The following condig does the following: If the HTTP header "User-Agent"
  -begins with "Mozilla/3", the page <tt>foo.html</tt> is rewritten to
  -<tt>foo.NS.html</tt> and and the rewriting stops.  If the browser is "Lynx" or
  -"Mozilla" of version 1 or 2 the URL becomes <tt>foo.20.html</tt>.  All other
  -browsers receive page <tt>foo.32.html</tt>. This is done by the following
  +begins with "Mozilla/3", the page <CODE>foo.html</CODE> is rewritten to
  +<CODE>foo.NS.html</CODE> and and the rewriting stops.  If the browser is "Lynx" or
  +"Mozilla" of version 1 or 2 the URL becomes <CODE>foo.20.html</CODE>.  All other
  +browsers receive page <CODE>foo.32.html</CODE>. This is done by the following
   ruleset:
   
   <P><TABLE BGCOLOR="#E0E5F5" BORDER="0" CELLSPACING="0" CELLPADDING="5"><TR><TD><PRE>
  -RewriteCond %{HTTP_USER_AGENT}  ^<b>Mozilla/3</b>.*
  -RewriteRule ^foo\.html$         foo.<b>NS</b>.html          [<b>L</b>]
  +RewriteCond %{HTTP_USER_AGENT}  ^<STRONG>Mozilla/3</STRONG>.*
  +RewriteRule ^foo\.html$         foo.<STRONG>NS</STRONG>.html          [<STRONG>L</STRONG>]
   
  -RewriteCond %{HTTP_USER_AGENT}  ^<b>Lynx/</b>.*         [OR]
  -RewriteCond %{HTTP_USER_AGENT}  ^<b>Mozilla/[12]</b>.*
  -RewriteRule ^foo\.html$         foo.<b>20</b>.html          [<b>L</b>]
  +RewriteCond %{HTTP_USER_AGENT}  ^<STRONG>Lynx/</STRONG>.*         [OR]
  +RewriteCond %{HTTP_USER_AGENT}  ^<STRONG>Mozilla/[12]</STRONG>.*
  +RewriteRule ^foo\.html$         foo.<STRONG>20</STRONG>.html          [<STRONG>L</STRONG>]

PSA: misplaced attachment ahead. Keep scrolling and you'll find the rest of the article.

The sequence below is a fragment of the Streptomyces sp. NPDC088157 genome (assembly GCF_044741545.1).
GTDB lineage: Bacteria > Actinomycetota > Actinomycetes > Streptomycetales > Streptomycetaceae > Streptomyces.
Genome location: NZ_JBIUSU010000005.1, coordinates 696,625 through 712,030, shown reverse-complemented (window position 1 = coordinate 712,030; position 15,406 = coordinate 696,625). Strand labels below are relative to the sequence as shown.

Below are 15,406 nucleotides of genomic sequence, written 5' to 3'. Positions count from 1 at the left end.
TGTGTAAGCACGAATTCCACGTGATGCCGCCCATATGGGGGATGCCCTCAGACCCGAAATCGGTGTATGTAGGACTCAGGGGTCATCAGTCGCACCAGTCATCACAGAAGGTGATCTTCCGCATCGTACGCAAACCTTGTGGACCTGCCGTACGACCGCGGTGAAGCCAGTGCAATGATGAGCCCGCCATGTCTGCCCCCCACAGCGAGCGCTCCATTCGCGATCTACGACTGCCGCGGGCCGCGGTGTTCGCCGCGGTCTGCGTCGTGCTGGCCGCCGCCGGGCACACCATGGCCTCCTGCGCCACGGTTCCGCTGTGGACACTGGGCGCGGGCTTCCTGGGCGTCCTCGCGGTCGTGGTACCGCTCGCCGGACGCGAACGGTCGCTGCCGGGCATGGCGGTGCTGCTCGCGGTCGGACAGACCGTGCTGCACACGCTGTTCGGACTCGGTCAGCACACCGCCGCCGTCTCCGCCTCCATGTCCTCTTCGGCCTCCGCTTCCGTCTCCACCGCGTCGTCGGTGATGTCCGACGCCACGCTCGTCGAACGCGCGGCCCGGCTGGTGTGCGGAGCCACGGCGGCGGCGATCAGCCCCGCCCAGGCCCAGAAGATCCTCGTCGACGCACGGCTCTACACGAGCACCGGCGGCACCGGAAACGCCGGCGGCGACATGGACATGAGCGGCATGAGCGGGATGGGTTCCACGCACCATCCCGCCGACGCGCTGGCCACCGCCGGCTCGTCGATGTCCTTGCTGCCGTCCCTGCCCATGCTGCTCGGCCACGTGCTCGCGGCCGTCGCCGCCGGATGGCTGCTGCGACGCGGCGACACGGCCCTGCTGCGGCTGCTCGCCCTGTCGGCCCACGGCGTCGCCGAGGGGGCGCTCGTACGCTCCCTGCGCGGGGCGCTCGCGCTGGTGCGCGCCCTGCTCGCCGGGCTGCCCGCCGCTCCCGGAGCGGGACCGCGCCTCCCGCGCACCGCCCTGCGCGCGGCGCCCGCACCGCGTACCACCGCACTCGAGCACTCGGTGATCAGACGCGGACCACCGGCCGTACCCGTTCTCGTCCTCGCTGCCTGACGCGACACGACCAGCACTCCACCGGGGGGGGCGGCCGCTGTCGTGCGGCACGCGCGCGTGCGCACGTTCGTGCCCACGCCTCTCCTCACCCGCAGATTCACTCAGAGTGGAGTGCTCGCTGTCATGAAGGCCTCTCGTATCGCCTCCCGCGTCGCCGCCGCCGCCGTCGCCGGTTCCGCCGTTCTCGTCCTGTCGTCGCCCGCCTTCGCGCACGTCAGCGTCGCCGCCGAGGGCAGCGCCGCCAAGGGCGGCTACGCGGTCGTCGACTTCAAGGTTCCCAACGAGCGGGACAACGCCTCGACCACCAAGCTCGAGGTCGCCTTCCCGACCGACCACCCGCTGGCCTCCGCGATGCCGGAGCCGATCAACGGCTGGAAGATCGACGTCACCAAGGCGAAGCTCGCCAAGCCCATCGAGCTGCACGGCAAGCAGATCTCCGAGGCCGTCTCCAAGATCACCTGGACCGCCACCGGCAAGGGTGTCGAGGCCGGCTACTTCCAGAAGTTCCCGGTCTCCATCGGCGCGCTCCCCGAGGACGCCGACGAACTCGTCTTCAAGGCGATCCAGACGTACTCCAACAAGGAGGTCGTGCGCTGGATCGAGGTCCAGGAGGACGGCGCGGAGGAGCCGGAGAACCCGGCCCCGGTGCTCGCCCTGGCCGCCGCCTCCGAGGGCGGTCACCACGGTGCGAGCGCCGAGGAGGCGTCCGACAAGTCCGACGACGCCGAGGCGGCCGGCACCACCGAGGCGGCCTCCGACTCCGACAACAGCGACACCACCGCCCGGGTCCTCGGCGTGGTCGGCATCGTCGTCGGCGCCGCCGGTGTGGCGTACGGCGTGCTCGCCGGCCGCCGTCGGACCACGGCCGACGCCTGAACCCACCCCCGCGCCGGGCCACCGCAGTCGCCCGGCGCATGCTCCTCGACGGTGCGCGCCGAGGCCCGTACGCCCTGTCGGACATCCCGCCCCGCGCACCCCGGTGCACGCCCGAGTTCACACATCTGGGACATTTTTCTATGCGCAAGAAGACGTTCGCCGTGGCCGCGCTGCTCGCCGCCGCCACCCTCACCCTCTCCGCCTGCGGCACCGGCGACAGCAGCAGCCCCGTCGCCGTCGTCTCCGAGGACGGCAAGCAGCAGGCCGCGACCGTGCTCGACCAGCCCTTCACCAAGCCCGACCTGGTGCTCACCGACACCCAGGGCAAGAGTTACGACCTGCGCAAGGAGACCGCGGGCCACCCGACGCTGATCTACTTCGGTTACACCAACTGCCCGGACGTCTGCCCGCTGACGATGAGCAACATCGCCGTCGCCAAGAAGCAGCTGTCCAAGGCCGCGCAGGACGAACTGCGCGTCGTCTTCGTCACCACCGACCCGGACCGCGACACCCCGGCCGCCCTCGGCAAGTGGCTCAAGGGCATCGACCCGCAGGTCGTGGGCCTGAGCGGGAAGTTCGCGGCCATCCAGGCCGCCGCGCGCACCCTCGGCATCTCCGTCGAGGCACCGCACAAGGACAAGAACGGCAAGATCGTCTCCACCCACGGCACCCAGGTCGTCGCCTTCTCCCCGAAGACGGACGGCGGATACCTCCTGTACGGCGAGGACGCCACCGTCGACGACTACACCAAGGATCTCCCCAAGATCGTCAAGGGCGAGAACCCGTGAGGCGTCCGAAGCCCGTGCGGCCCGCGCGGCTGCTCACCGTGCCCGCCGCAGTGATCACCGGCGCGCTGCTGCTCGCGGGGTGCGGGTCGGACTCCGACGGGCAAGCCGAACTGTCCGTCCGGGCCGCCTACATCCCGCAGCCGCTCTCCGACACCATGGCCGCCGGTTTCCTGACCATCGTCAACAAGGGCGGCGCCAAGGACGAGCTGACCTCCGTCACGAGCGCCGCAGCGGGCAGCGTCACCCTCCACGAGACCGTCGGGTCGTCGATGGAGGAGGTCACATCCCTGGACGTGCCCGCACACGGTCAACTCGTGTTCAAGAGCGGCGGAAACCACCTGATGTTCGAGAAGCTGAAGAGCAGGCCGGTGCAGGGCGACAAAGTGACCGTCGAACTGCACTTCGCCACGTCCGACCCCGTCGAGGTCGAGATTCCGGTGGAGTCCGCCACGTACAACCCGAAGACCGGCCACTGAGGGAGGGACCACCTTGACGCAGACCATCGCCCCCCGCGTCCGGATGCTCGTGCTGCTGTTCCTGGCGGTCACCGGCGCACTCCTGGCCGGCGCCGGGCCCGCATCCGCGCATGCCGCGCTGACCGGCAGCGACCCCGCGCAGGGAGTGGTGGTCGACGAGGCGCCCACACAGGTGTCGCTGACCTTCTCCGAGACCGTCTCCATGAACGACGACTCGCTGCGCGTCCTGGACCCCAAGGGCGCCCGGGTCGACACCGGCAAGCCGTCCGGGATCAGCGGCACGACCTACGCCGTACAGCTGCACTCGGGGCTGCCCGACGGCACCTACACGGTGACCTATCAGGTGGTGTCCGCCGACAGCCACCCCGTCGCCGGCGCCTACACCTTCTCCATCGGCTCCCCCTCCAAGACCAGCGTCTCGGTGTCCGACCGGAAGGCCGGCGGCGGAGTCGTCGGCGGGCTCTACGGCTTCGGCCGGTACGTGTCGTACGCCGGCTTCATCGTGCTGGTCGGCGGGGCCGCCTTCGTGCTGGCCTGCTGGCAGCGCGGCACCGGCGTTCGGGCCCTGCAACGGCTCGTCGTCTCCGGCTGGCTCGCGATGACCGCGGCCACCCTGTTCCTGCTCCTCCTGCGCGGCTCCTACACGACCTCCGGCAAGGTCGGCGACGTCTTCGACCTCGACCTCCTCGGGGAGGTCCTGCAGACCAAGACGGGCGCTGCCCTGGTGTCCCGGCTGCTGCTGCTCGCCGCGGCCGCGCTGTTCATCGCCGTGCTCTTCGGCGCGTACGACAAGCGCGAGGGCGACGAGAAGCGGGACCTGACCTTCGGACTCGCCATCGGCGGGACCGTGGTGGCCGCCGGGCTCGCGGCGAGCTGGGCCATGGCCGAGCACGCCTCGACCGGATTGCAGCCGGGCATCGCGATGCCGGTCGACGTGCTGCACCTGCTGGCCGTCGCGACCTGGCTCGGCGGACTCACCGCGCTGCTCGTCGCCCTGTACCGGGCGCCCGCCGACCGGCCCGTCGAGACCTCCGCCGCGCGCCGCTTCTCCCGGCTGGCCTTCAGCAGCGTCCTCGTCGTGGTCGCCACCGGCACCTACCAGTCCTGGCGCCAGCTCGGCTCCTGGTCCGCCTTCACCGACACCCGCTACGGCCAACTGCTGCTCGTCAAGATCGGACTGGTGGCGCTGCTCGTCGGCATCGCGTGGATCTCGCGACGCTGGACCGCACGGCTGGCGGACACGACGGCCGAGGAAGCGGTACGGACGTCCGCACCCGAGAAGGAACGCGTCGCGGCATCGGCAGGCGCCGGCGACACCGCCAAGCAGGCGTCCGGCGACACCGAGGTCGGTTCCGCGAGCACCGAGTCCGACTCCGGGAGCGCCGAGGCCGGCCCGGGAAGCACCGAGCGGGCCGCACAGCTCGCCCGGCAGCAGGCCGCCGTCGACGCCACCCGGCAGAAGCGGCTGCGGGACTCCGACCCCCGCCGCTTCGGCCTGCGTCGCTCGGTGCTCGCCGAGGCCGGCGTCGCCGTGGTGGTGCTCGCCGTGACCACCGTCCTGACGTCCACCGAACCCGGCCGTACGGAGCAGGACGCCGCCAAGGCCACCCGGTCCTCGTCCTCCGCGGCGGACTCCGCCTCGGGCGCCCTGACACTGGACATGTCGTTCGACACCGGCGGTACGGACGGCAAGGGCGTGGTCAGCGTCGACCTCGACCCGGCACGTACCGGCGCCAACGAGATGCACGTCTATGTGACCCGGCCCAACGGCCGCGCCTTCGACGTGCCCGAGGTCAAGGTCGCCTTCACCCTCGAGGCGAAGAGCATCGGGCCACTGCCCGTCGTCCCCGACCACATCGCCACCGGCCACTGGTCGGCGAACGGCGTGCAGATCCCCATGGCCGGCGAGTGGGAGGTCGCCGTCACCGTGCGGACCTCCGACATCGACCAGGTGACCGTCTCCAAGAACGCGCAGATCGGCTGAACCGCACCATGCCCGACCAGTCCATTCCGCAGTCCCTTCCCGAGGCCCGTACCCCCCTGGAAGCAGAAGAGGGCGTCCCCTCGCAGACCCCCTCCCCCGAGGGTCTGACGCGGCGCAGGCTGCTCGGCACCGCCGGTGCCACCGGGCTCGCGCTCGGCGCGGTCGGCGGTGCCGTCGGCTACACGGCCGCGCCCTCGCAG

-RewriteRule ^foo\.html$         foo.<b>32</b>.html          [<b>L</b>]
  +RewriteRule ^foo\.html$         foo.<STRONG>32</STRONG>.html          [<STRONG>L</STRONG>]
   </PRE></TD></TR></TABLE>
   
   </DL>
  @@ -926,9 +926,9 @@
   <DT><STRONG>Description:</STRONG>
   <DD>
   Assume there are nice webpages on remote hosts we want to bring into our
  -namespace. For FTP servers we would use the <tt>mirror</tt> program which
  +namespace. For FTP servers we would use the <CODE>mirror</CODE> program which
   actually maintains an explicit up-to-date copy of the remote data on the local
  -machine. For a webserver we could use the program <tt>webcopy</tt> which acts
  +machine. For a webserver we could use the program <CODE>webcopy</CODE> which acts
   similar via HTTP. But both techniques have one major drawback: The local copy
   is always just as up-to-date as often we run the program. It would be much
   better if the mirror is not a static one we have to establish explicitly.
  @@ -945,13 +945,13 @@
   <P><TABLE BGCOLOR="#E0E5F5" BORDER="0" CELLSPACING="0" CELLPADDING="5"><TR><TD><PRE>
   RewriteEngine  on
   RewriteBase    /~quux/
  -RewriteRule    ^<b>hotsheet/</b>(.*)$  <b>http://www.tstimpreso.com/hotsheet/</b>$1  [<b>P</b>]
  +RewriteRule    ^<STRONG>hotsheet/</STRONG>(.*)$  <STRONG>http://www.tstimpreso.com/hotsheet/</STRONG>$1  [<STRONG>P</STRONG>]
   </PRE></TD></TR></TABLE>
   
   <P><TABLE BGCOLOR="#E0E5F5" BORDER="0" CELLSPACING="0" CELLPADDING="5"><TR><TD><PRE>
   RewriteEngine  on
   RewriteBase    /~quux/
  -RewriteRule    ^<b>usa-news\.html</b>$   <b>http://www.quux-corp.com/news/index.html</b>  [<b>P</b>]
  +RewriteRule    ^<STRONG>usa-news\.html</STRONG>$   <STRONG>http://www.quux-corp.com/news/index.html</STRONG>  [<STRONG>P</STRONG>]
   </PRE></TD></TR></TABLE>
   
   </DL>
  @@ -985,9 +985,9 @@
   <DT><STRONG>Description:</STRONG>
   <DD>
   This is a tricky way of virtually running a corporates (external) Internet
  -webserver (<tt>www.quux-corp.dom</tt>), while actually keeping and maintaining
  +webserver (<CODE>www.quux-corp.dom</CODE>), while actually keeping and maintaining
   its data on a (internal) Intranet webserver
  -(<tt>www2.quux-corp.dom</tt>) which is protected by a firewall.  The